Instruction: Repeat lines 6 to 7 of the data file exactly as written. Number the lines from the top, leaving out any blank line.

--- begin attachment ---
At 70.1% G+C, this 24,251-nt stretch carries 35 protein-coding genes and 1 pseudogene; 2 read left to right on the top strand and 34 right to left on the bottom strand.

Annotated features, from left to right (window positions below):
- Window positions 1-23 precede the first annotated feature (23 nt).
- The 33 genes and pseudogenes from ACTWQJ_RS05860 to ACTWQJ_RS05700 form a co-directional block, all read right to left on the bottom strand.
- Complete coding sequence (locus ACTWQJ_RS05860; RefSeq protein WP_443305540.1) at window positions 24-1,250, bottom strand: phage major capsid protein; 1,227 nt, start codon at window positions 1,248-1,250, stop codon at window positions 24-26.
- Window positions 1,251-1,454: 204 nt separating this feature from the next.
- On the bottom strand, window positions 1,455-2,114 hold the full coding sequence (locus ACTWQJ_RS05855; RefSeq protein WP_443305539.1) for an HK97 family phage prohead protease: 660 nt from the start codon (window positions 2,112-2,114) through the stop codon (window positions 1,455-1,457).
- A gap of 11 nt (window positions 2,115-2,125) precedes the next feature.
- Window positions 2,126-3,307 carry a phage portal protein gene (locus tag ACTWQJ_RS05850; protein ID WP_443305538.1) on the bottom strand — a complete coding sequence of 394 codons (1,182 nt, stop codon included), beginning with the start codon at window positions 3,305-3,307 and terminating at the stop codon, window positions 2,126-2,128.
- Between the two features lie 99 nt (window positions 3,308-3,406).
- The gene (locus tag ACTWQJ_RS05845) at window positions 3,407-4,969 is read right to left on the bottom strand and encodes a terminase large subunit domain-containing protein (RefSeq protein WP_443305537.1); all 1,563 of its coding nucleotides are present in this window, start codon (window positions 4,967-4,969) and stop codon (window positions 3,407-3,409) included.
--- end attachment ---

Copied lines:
- Window positions 1,251-1,454: 204 nt separating this feature from the next.
- On the bottom strand, window positions 1,455-2,114 hold the full coding sequence (locus ACTWQJ_RS05855; RefSeq protein WP_443305539.1) for an HK97 family phage prohead protease: 660 nt from the start codon (window positions 2,112-2,114) through the stop codon (window positions 1,455-1,457).